Wednesday, October 12, 2011

GDB: Quickly attach to the only instance of a program

Wouldn't it be nice if, instead running shell pidof foo and pasting the resulting PID into an attach command, you could just run one command to attach to your inferior? Sort of like this:
(gdb) qattach crawl
[Thread debugging using libthread_db enabled]
0xb7d1588e in __open_nocancel () at ../sysdeps/unix/syscall-template.S:82
82      ../sysdeps/unix/syscall-template.S: No such file or directory.
        in ../sysdeps/unix/syscall-template.S
Well, now you can! Just arrange for GDB to run the following Python code first, which (gdb) Python Commands and (gdb) Startup will show you how to do:

# Copyright (c) 2011 Samuel Bronson
# This software is made available under the same license as the
# "expat" XML library for C, or the "do whatever you want" license, at
# your option.

# Note: The subprocess.check_output() function is new in Python 2.7.

class QAttach(gdb.Command):
    """Quickly attach to the only instance of a program."""

    def __init__(self):
        super(QAttach, self).__init__("qattach", gdb.COMMAND_RUNNING, gdb.COMPLETE_FILENAME)

    def invoke(self, arg, from_tty):
        import subprocess

        if not arg:
            print "qattach: Missing target name!"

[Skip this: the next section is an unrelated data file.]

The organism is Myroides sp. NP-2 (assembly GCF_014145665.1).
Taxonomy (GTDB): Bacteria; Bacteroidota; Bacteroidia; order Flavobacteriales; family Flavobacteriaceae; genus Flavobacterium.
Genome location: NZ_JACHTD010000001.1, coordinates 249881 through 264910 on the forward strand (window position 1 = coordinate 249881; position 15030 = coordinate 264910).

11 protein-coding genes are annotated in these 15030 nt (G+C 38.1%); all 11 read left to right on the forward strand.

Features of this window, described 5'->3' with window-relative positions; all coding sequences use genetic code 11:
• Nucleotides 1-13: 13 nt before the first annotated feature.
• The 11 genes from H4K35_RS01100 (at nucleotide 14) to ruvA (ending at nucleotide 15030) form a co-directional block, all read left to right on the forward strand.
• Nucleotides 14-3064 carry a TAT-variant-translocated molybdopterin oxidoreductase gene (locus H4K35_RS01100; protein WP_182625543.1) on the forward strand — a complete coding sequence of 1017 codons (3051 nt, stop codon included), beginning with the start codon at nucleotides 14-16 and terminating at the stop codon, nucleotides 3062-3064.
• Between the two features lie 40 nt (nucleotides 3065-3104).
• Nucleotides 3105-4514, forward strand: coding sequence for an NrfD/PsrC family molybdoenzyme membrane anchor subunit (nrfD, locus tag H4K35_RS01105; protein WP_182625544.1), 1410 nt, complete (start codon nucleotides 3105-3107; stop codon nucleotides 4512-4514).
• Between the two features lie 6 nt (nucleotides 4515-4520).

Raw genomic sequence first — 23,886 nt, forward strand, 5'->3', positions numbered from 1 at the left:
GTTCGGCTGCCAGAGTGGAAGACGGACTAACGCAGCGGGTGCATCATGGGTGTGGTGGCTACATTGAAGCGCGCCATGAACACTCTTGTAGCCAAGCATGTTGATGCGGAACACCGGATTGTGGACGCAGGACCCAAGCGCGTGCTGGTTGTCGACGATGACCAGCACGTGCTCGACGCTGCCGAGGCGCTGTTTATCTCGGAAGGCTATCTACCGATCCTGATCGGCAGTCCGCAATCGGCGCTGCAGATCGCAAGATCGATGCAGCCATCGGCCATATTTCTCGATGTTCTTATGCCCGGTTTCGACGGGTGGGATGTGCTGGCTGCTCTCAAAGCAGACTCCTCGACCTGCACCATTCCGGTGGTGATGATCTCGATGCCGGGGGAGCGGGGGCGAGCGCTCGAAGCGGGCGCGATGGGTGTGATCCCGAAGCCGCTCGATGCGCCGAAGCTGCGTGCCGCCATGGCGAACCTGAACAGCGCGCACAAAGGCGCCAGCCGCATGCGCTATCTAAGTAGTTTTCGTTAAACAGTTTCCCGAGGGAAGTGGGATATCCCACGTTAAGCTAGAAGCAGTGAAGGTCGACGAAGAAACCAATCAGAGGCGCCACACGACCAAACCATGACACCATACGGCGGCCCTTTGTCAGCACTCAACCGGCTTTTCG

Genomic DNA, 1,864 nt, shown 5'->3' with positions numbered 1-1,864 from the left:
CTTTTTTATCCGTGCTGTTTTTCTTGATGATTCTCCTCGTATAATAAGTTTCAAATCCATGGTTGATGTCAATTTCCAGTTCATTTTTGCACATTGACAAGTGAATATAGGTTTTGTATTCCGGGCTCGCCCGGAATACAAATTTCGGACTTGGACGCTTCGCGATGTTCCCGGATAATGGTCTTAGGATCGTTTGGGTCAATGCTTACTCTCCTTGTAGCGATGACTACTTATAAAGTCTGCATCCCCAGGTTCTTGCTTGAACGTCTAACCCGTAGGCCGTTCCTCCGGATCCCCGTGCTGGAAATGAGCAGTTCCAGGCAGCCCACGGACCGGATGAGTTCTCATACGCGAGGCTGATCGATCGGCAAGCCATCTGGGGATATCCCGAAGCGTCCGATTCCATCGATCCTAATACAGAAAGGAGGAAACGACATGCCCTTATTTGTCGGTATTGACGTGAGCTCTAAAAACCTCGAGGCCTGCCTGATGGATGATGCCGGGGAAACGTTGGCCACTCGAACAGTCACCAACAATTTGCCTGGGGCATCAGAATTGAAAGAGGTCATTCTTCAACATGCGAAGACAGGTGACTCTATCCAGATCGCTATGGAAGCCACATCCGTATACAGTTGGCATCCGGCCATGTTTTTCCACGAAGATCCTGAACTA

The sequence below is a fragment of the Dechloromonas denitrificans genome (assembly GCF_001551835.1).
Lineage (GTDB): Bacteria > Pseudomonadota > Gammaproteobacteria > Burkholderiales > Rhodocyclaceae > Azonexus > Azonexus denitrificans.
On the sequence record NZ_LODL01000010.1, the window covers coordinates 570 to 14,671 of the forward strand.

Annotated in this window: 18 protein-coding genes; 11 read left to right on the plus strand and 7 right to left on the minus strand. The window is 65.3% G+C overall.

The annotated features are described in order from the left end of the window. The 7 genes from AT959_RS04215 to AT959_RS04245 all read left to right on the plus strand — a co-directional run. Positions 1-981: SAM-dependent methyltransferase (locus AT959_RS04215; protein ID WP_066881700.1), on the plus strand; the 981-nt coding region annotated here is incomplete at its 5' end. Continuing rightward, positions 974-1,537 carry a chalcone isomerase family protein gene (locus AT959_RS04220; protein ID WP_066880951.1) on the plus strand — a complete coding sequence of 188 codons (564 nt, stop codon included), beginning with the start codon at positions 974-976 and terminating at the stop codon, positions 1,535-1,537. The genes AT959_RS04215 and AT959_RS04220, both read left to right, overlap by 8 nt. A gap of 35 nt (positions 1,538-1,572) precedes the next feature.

pids = subprocess.check_output(['pidof', arg]).split()

        if len(pids) != 1:
            print subprocess.check_output(['ps'] + pids)
            gdb.execute("attach "+pids[0])


Saturday, May 28, 2011

CRC: A Paper On CRCs

Check out this CRC paper, it really makes it easier to understand CRC implementations.

This CRC web was created because of the popularity of a paper on CRC algorithms written by Ross Williams and posted to some Internet newsgroups on 19 August 1993. This paper is available here:

Here is the title and abstract of the paper:

A Painless Guide to CRC Error Detection Algorithms

This document explains CRCs (Cyclic Redundancy Codes) and their table-driven implementations in full, precise detail. Much of the literature on CRCs, and in particular on their table-driven implementations, is a little obscure. This document is an attempt to provide a clear and simple no-nonsense explanation of CRCs and to absolutely nail down every detail of the operation of their high-speed implementations. In addition to this, this document presents a parameterized model CRC algorithm called the "Rocksoft™ Model CRC Algorithm". The model algorithm can be parameterized to behave like most of the CRC implementations around, and so acts as a good reference for describing particular algorithms. A low-speed implementation of the model CRC algorithm is provided in the C programming language. Lastly there is a section giving two forms of high-speed table driven implementations, and providing a program that generates CRC lookup tables.